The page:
On Sun, Jan 12, 2014 at 11:32 AM, Bruno Marchal <marc...@ulb.ac.be> wrote:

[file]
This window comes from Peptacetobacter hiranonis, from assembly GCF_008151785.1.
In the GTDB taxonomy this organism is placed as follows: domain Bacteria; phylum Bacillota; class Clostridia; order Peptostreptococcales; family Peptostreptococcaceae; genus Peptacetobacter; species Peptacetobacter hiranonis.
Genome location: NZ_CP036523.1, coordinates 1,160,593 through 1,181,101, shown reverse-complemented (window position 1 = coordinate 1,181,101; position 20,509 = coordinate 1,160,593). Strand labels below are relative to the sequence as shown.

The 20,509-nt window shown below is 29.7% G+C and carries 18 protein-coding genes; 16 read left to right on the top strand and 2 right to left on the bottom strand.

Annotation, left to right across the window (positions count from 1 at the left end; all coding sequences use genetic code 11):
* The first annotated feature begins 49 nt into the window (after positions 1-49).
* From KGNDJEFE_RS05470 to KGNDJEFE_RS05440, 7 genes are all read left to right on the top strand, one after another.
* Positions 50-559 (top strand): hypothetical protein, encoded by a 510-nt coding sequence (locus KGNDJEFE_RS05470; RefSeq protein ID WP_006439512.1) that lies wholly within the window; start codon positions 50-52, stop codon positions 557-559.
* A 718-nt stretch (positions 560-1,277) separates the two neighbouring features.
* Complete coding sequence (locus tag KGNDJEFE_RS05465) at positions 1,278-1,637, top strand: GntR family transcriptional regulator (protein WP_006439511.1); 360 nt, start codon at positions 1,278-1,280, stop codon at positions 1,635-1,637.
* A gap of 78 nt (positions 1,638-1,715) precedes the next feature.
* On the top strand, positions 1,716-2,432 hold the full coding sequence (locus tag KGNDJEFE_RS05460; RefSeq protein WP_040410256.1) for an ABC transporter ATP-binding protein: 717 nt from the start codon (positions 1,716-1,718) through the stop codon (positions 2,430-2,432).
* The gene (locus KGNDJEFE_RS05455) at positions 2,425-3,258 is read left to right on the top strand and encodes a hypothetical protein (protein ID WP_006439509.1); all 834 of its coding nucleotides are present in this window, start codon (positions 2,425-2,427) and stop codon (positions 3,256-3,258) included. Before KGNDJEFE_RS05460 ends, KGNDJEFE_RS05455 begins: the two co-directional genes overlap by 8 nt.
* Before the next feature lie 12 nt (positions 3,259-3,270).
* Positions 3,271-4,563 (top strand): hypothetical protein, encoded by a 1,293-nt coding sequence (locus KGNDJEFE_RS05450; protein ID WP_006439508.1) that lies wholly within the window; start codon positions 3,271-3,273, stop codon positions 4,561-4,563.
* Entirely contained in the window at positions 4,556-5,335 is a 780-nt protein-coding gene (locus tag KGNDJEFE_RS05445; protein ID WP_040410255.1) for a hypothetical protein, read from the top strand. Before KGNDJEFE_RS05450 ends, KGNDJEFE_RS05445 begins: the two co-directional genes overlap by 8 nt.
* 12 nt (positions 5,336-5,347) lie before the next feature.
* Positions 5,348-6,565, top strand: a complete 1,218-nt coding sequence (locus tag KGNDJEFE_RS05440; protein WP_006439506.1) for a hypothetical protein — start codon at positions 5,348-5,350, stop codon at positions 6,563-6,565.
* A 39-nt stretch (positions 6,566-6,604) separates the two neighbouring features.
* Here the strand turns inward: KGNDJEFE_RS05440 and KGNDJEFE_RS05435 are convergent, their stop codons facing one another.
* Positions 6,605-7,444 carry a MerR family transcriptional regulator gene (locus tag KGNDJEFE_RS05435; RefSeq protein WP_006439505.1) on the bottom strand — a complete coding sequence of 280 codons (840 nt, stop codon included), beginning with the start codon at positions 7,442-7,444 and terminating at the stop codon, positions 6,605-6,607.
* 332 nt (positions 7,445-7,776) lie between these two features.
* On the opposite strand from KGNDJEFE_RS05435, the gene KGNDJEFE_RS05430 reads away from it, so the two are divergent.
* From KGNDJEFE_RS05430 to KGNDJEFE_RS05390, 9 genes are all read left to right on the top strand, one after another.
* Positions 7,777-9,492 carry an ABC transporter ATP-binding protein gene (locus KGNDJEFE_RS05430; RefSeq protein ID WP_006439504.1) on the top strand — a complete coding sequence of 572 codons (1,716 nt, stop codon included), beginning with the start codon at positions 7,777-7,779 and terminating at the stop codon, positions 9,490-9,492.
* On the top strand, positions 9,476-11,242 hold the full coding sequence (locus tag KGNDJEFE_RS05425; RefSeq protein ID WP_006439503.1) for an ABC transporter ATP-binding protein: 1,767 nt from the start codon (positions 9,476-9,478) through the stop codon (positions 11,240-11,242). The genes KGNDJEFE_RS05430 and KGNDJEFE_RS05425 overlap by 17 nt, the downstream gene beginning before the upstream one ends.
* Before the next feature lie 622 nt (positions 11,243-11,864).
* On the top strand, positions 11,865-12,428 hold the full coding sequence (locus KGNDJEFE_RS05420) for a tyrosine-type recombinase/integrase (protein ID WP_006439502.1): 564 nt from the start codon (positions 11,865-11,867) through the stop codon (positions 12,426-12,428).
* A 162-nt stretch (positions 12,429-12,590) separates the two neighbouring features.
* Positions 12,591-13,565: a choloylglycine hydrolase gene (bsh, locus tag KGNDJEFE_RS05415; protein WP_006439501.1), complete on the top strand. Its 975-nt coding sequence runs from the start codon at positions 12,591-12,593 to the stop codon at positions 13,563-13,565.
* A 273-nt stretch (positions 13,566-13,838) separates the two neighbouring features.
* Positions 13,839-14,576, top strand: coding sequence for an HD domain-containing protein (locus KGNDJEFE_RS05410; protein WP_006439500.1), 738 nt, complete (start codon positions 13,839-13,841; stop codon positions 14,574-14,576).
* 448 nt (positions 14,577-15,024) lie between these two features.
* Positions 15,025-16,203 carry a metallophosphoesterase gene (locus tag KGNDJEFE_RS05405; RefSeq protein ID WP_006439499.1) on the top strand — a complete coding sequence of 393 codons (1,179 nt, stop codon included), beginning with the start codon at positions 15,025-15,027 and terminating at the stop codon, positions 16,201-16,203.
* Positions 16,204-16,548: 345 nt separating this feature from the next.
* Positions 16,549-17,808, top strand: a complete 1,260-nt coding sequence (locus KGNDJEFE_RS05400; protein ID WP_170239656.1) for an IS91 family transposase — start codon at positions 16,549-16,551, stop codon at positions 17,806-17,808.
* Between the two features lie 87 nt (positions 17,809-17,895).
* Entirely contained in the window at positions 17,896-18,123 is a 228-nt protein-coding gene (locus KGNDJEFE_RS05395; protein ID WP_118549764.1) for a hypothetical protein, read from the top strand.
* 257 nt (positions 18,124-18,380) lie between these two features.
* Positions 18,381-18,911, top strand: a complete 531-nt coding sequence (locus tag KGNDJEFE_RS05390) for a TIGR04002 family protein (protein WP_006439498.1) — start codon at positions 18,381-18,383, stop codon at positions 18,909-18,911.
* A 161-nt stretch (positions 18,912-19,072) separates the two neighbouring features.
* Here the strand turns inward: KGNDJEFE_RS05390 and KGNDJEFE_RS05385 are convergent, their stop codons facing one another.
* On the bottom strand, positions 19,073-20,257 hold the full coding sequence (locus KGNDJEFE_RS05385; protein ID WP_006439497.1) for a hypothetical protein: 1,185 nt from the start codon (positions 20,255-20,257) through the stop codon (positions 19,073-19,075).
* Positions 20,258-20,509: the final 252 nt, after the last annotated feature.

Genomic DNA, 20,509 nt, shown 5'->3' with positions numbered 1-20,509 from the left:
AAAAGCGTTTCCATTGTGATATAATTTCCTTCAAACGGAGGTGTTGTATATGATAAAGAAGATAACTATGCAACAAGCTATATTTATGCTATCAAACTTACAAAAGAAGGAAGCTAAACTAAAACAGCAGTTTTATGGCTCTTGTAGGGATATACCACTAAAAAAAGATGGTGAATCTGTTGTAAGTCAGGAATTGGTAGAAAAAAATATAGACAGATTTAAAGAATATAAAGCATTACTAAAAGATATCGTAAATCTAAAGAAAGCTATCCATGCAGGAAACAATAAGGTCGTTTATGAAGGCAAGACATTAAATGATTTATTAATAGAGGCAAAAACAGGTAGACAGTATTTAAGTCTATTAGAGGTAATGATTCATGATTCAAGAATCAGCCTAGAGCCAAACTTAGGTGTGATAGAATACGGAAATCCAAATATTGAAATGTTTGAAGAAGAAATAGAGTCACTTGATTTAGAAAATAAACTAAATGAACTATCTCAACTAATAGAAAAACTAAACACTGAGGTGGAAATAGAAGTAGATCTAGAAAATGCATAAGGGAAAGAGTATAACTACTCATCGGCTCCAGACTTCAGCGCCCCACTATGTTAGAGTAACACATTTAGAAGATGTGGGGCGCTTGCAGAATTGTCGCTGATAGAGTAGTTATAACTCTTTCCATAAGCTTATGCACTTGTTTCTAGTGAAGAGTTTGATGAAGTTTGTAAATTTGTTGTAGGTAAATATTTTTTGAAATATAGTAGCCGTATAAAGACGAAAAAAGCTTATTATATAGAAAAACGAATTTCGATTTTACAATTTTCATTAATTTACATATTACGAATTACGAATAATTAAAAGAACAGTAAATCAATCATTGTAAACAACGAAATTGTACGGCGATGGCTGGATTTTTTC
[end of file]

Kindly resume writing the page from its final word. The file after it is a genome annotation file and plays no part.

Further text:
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> > On 12 Jan 2014, at 15:30, Richard Ruquist wrote: > > Bruno: *Those machines are enumerable. There is an enumeration of all of > them: m_0, m_1, m_2, m_3, m_4, ...* > > Richard: We are in close agreement if the digital machines are each a > Calabi-Yau CY Compact Manifold that can be enumerated. > > Bruno: *So, you can fix one universal language, like a base, and identify > each machine with a number. * > > Richard: Agreed presuming that the base is an m_i and the unique universal > language to that machine involves all other machines. > > *Bruno: Each programming language, or computers boolean net, correspond > to some m_i, and are universal m_i, as they can imitate all others machines > (accepting Church thesis).* > > Richard: You seem to be identifying each machine with a programming > language that has the property of imitating all other enumerated machine. > > Is it sheer coincidence that for more than one string theory > consideration, each CY machine relects or perceives (or perhaps it can be > said is conscious of) all other machines. So I conjecture that the CY > machines satisfy the Church Thesis. Can that be proven or falsified? > > > > > > > Wow! Pretty difficult question. To prove this you need not just to > enumerate the objects, but to define how they compute: what they do when > presenting data. What would be a data for a CY machines? Could a CY > machines never stop? What would that mean? can you give me a CY which > generates the Fibonacci numbers? > > Thanks to a work by Rogers, an enumeration of machine m_i is Turing > universal, if each partial computable phi_i is computed by some m_i, and if > the list of the corresponding phi_i obeys the two rules: > > 1) Universal machine existence: there is a u such that phi_u(x, y) = > phi_x(y) (U emulates x, for all x, on any y). > 1) seems almost obvious if each machine perceives all others yet has a unique perception.. > 2) Automated Parametrization: all computable functions with n arguments > (x, y, z, t, ...) can be transformed into a function of n-1 arguments by > some function SMN fixing his argument to some value: > phi_i(x, y, z, t, ...) = phi_SMN(x) (y, z, t, ...). Note that SMN is a > metaprogram: it acts on the indices of the phi_i. > > 2) I do not understand. No wait. I am getting a glimmer. Lets suppose phi_i(x,y,z,t...) were the laws of physics. Ohh, nevermind (delete). Ref for Rogers, please? > If you prove "1)" and "2)" for the CY machines, you are done. > > Of course another way to prove that would be to directly construct one > universal CY machines, emulating for example one universal Turing machine, > or the SK combinators. > > Probably the paper by Schmidhuber on formal strings, that I refer to you > some times ago, should help. > > Bruno > > > > http://iridia.ulb.ac.be/~marchal/ > > > > -- > You received this message because you are subscribed to the Google Groups > "Everything List" group. > To unsubscribe from this group and stop receiving emails from it, send an > email to everything-list+unsubscr...@googlegroups.com. > To post to this group, send email to everything-list@googlegroups.com. > Visit this group at http://groups.google.com/group/everything-list. > For more options, visit https://groups.google.com/groups/opt_out. > -- You received this message because you are subscribed to the Google Groups "Everything List" group. To unsubscribe from this group and stop receiving emails from it, send an email to everything-list+unsubscr...@googlegroups.com. To post to this group, send email to everything-list@googlegroups.com. Visit this group at http://groups.google.com/group/everything-list. For more options, visit https://groups.google.com/groups/opt_out.